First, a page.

According to a new report issued last month by the New York Committee for Occupational Safety and Health (NYCOSH), an alarming 71 workers died in construction-related accidents in 2016, the most recent year for which data is available.

Not only was this a 42 percent spike from just two years before in 2014, but it was the highest fatality total in 16 years. In fact, over the past 25 years, New York’s construction fatality total has reached 71 only twice: 2002 and 2016.

Unfortunately, however, these are merely a few of the many tragic statistics outlined in the recent NYCOSH report titled “Deadly Skyline.” For instance, some of the other findings included:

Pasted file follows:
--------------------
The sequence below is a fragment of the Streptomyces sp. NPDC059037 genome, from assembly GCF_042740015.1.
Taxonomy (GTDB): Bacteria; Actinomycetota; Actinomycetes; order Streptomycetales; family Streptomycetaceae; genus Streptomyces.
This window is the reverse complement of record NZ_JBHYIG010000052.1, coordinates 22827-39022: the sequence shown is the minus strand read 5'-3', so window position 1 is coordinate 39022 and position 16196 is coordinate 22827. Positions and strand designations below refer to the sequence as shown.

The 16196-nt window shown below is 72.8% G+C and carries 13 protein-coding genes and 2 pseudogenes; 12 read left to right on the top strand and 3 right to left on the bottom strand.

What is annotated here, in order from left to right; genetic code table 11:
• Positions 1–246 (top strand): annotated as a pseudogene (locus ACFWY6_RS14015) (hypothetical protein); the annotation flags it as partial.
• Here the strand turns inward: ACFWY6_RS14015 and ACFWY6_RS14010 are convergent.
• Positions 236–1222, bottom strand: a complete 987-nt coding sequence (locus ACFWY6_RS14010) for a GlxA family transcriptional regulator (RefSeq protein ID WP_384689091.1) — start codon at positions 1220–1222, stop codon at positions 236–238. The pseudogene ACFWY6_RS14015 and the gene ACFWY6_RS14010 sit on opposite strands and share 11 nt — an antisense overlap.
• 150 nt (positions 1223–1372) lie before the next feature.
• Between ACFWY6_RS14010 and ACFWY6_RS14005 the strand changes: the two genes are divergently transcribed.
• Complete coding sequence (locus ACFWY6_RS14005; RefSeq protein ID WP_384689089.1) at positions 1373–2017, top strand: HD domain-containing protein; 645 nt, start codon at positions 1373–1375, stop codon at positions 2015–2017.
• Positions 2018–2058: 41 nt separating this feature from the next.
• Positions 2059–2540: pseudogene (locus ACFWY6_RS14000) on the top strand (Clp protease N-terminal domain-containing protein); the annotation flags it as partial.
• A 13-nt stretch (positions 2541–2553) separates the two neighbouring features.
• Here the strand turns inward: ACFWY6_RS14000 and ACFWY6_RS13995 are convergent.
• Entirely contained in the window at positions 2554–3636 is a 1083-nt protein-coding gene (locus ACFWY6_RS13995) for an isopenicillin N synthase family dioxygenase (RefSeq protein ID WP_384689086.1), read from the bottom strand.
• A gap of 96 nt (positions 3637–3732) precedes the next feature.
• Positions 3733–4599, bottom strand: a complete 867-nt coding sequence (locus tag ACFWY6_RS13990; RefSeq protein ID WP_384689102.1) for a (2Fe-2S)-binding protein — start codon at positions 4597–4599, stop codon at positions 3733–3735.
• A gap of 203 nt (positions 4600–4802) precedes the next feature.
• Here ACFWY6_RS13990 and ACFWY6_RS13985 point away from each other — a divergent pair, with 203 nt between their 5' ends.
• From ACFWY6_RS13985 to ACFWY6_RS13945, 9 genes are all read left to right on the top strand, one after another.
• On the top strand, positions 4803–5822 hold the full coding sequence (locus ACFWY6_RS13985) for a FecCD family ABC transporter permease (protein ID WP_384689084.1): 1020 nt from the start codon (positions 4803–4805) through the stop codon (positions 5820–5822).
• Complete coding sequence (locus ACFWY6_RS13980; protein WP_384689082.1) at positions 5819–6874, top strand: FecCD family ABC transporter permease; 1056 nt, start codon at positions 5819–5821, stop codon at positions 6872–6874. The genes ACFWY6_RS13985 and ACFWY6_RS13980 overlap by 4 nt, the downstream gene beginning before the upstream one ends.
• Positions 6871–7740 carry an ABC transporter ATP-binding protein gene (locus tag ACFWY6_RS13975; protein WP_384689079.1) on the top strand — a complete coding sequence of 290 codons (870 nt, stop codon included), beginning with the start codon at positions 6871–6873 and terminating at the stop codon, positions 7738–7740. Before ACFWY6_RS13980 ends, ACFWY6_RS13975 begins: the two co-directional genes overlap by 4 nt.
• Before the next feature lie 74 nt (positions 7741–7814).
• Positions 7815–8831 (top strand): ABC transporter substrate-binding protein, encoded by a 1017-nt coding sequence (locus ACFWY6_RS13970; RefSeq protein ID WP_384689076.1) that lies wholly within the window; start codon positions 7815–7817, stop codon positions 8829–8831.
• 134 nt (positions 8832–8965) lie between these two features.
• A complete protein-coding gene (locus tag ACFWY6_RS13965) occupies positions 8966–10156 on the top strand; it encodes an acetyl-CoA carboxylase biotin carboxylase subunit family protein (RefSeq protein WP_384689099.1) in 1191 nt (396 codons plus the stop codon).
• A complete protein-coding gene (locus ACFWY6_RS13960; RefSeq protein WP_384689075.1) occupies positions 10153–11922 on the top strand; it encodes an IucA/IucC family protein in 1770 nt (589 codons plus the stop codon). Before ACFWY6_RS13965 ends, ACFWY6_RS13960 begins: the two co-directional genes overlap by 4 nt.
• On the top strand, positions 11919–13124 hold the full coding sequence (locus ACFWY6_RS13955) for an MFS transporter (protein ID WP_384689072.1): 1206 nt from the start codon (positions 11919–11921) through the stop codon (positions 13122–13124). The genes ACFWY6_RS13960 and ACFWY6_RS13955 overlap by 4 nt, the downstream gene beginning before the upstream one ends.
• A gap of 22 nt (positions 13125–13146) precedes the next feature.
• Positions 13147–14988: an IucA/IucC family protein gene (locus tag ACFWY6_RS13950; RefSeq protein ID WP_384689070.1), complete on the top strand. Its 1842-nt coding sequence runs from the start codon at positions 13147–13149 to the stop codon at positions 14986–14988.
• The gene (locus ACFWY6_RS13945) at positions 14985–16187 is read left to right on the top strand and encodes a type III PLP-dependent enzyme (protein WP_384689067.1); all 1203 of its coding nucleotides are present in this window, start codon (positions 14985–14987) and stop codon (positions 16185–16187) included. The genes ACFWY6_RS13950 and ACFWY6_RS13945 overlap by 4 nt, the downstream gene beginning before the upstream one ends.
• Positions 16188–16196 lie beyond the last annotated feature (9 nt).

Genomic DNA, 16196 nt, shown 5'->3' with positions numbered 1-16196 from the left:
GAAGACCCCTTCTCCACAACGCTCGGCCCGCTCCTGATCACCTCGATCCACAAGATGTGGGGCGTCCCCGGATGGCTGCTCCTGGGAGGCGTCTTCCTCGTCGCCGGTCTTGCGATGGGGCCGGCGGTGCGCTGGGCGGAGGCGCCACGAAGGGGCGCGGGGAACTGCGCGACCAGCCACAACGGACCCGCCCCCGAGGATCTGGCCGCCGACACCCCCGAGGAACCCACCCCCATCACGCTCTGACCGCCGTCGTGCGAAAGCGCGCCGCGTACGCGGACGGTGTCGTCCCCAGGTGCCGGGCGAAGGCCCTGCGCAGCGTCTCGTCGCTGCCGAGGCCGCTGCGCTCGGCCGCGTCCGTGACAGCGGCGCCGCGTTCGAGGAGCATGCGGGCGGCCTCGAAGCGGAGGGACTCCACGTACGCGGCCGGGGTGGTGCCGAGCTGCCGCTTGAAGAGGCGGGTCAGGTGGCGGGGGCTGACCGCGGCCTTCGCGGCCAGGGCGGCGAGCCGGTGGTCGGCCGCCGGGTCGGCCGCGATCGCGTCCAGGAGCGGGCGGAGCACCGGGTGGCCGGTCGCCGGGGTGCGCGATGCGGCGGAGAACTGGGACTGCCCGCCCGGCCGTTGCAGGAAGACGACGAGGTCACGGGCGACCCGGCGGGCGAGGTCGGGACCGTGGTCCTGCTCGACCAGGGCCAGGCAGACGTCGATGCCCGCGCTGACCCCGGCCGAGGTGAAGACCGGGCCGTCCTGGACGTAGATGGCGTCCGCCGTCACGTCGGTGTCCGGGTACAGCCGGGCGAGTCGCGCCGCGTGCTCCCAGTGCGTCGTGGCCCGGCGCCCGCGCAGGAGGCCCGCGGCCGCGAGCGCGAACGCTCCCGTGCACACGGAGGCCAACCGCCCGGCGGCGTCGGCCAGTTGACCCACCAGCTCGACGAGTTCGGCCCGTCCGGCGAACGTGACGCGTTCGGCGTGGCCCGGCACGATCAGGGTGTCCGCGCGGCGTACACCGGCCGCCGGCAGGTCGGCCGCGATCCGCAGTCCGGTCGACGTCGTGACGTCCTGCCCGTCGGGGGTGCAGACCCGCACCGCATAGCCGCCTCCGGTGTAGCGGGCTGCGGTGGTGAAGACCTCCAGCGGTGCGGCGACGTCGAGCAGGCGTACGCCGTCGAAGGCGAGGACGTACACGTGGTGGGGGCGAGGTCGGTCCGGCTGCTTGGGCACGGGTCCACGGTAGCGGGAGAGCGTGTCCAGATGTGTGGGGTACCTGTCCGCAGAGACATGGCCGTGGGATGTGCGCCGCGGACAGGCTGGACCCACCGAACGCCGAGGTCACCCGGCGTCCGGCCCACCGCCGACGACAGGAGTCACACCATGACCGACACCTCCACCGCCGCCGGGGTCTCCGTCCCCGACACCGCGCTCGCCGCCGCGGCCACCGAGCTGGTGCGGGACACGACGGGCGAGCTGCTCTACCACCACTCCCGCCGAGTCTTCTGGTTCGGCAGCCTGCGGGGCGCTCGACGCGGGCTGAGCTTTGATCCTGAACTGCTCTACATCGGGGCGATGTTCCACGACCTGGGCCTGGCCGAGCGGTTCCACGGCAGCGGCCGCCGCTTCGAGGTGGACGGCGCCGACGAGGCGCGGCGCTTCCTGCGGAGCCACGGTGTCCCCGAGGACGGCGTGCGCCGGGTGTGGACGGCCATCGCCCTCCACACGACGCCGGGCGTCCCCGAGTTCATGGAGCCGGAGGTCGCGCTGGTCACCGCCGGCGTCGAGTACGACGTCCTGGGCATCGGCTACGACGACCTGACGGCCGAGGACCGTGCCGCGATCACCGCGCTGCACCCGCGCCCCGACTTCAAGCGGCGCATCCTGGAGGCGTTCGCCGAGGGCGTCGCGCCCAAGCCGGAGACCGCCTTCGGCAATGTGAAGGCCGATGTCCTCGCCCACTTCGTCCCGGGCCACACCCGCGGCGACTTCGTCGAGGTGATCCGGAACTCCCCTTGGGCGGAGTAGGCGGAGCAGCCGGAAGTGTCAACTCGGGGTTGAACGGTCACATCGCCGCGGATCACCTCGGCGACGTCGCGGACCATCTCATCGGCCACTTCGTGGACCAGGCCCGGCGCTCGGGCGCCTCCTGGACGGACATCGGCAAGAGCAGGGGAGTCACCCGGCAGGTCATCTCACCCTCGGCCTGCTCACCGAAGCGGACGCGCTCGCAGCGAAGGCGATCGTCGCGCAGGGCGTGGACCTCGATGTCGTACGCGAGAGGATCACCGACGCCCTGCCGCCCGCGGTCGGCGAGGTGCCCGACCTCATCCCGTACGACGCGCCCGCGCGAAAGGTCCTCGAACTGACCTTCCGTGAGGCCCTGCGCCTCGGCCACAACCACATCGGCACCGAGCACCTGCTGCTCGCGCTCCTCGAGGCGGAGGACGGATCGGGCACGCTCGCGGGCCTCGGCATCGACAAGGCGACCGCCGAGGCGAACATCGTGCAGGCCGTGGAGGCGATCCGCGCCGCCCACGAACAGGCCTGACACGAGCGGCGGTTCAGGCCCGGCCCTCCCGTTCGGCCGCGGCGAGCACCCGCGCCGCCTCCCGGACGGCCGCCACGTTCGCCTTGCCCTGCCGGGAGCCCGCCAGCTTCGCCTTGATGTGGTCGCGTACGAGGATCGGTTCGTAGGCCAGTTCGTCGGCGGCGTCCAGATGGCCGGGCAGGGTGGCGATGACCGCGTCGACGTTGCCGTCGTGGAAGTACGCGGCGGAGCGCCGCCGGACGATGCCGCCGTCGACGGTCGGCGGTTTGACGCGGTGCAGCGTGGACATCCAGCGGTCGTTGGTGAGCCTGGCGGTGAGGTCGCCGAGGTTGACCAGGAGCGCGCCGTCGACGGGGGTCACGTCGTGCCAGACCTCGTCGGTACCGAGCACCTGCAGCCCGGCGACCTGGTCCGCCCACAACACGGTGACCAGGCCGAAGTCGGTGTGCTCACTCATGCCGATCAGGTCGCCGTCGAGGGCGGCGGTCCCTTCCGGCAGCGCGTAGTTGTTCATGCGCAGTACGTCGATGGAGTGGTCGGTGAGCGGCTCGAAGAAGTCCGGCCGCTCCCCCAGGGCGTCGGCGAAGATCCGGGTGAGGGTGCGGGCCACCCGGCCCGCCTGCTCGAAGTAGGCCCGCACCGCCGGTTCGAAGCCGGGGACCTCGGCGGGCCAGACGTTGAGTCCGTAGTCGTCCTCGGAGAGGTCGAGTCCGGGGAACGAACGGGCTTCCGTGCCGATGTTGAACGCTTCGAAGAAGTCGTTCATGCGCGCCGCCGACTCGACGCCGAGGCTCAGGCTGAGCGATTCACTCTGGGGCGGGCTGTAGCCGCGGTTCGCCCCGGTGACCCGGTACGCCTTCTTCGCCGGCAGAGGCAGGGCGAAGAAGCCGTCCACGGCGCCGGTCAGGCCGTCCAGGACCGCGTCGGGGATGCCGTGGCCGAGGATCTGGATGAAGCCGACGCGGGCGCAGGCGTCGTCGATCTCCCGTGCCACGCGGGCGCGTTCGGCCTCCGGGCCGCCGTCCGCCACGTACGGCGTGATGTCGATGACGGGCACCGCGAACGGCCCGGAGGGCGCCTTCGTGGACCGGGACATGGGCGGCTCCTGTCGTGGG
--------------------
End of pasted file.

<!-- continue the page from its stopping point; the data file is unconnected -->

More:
• In the decade between 2007 and 2017, 444 construction workers died in New York State
  • Over the past five years, the fatal occupational injury rate for construction workers in New York State increased by 29.5 percent
  • Construction-related fatalities accounted for 26 percent of all worker deaths in New York State in 2016
  • Construction-related fatalities accounted for 37.5 percent of all worker deaths in New York City in 2016
  • Over the past 10 years, 85 percent of construction deaths in New York State were caused by the “fatal four” hazards: falls, electrocutions, struck by objects and caught in/between equipment or machinery
  • Over the past 10 years, 101 workers have died due to falls in New York City alone, which accounts for 46 percent of all construction deaths during that time.

Given how dangerous construction work can be, one would think that worker safety would be a priority for lawmakers. Sadly, as we outlined in one of our recent blog posts, even federal lawmakers are now trying to undo certain New York safety laws.